The political incorrectness of all things Confederate
In the wake of the recent murderous shooting spree in Charleston, South Carolina, throngs of politically correct (PC) iconoclasts are demanding the erasure and disappearance of Confederate icons.
Although the demands of the PC iconoclasts are focused upon the Confederate flag, which flies over the South Carolina State House grounds, the iconoclasts have it in for statues and street names, which commemorate Confederate persons, too.
All of these, we are told (although not in such plain language) must disappear down the memory hole of political correctness.
These PC iconoclasts are telling us (although (again) not in such plain language): “Future generations must never hear the name of Robert E. Lee (and his confederates) again!”
Once these icons are destroyed, and the history they symbolized vanished forever down the memory hole, these PC iconoclasts will pat themselves on their backs, tell themselves how compassionate and tolerant they are, and head to their favorite Starbucks in the wealthiest and whitest part of town for a skinny soy latte, which will be prepared for them by the poor colored (=Negro) staff.
Washington, DC is notorious for its wealthy white people at Starbucks with poor colored staff.
The current demand for removal of all things Confederate is symbolism over substance.
The on-going PC demand for the Washington Redskins to change their name and their logo is also an example of symbolism over substance. The PC iconoclasts don’t give a crap about how American Indians are actually doing (=substance), which is: not well. All the PC iconoclasts care about is a symbol (=symbolism).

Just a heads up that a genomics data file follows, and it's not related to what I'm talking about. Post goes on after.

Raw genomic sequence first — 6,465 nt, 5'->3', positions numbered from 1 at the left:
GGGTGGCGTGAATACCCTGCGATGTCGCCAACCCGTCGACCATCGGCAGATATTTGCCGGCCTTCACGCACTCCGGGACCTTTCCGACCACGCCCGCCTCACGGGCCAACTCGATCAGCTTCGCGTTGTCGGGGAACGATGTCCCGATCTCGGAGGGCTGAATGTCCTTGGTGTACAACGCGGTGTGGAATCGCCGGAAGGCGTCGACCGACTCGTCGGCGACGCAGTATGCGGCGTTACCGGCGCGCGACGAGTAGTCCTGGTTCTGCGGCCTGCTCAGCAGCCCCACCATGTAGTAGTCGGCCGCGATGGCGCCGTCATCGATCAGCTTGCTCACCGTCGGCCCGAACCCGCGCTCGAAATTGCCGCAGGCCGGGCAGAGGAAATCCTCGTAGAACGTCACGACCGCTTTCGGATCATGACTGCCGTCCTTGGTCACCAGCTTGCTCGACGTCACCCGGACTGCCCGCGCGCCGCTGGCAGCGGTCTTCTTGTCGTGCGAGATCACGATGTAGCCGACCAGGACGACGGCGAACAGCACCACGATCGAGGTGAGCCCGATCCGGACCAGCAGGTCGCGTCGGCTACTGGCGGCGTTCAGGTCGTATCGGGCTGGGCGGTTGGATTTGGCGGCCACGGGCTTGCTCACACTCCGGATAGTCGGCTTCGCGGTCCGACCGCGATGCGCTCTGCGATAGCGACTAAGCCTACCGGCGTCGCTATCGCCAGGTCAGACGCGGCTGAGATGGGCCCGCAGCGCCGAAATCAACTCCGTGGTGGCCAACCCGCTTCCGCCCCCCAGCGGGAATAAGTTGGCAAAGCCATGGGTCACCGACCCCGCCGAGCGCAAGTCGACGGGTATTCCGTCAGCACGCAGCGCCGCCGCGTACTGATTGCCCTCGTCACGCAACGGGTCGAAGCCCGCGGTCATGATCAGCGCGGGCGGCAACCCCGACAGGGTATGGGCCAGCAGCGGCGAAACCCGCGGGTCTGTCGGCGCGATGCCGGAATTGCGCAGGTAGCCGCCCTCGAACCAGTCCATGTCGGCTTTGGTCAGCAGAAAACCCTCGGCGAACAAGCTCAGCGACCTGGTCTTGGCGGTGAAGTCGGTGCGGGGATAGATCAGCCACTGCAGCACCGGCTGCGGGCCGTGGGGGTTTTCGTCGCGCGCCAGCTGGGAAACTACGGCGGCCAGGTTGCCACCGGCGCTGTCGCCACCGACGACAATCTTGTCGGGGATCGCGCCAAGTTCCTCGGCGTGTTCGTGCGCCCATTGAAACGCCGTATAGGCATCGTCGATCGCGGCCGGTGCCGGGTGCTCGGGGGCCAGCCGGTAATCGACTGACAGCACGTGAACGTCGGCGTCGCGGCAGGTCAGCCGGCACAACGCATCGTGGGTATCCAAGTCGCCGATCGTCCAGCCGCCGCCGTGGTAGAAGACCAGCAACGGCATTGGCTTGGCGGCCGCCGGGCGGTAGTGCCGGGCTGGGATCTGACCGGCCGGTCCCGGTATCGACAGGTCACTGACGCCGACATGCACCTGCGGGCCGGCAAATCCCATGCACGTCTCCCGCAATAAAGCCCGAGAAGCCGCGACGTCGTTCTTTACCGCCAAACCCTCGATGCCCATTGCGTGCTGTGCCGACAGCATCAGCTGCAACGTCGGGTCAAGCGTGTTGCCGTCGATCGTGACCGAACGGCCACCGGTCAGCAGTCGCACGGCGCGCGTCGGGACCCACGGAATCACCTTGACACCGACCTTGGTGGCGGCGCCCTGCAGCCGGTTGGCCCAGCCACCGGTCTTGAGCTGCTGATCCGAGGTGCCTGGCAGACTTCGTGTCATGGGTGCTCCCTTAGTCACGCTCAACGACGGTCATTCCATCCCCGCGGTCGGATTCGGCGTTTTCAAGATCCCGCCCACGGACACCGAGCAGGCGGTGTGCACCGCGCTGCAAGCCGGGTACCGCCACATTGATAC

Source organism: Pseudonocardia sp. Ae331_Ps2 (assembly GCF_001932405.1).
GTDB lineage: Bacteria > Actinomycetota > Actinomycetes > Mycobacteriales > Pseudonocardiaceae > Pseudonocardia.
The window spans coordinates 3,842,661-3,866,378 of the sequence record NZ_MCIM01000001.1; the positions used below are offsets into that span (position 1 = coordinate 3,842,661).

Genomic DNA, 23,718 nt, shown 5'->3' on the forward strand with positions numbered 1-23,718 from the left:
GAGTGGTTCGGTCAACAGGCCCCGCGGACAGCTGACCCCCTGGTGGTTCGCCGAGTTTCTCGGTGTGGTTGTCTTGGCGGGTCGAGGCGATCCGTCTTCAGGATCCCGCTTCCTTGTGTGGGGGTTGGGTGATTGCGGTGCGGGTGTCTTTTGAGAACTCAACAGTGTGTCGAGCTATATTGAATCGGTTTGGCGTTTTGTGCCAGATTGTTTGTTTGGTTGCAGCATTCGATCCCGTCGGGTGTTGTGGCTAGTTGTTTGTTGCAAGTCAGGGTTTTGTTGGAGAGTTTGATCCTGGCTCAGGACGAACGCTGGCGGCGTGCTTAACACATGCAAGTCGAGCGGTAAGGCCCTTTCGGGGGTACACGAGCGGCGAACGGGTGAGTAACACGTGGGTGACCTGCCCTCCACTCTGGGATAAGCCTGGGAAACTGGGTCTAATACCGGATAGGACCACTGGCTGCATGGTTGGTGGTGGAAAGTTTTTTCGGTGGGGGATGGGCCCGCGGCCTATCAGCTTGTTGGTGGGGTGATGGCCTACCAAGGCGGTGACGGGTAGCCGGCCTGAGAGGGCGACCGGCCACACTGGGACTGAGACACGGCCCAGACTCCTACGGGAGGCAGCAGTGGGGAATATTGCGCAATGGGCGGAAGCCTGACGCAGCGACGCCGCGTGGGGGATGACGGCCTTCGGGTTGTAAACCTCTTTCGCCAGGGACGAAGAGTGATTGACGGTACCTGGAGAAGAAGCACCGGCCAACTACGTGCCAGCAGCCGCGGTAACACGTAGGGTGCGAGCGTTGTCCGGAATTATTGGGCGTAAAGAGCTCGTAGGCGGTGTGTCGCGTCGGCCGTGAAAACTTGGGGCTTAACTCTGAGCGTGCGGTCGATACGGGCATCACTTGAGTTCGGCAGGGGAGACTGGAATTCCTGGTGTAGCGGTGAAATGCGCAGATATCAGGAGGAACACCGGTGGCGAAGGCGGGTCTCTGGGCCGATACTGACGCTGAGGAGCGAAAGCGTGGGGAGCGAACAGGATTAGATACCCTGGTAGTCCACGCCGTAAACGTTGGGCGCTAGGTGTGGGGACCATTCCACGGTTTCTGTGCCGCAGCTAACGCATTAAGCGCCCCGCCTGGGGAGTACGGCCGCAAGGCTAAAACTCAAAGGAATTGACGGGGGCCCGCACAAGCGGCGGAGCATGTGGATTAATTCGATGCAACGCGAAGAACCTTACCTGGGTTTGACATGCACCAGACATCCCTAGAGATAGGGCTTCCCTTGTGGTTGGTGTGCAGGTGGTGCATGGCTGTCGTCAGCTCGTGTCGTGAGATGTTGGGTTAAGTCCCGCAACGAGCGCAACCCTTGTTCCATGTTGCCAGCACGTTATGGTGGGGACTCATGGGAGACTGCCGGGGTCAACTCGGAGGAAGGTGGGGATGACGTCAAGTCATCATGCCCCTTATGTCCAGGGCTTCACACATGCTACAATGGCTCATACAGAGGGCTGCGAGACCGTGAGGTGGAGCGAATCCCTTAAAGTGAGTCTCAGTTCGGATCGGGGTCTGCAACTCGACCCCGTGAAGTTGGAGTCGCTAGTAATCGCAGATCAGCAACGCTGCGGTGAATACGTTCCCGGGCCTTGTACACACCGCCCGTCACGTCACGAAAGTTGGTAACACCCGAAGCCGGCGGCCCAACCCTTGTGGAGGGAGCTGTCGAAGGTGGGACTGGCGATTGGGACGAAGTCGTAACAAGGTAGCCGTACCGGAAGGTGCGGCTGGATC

Likewise, regarding all things Confederate, the PC iconoclasts don’t give a crap about blacks and how they’re actually doing (=substance), which is: not well. All the PC iconoclasts care about is a symbol (=symbolism).
“Take down that flag! So we can celebrate our PC victory at Starbucks while being served by poor colored people!”
A Confederate flag is one thing… a Confederate statue is another. Statues are not so easily removed. But we, as a society, seem to be headed in the direction of Confederate statue removal (and the renaming of mean streets with “oppressive” Confederate names).
Contrary to simplistic, politically correct, popular opinion, the US Civil War wasn’t fought to free the slaves. There were many factors that led to the war. Slavery and the political power attached to slave holding states being added to the Union before the war (and the representatives of those states being added to the US Congress) was only one of those many factors.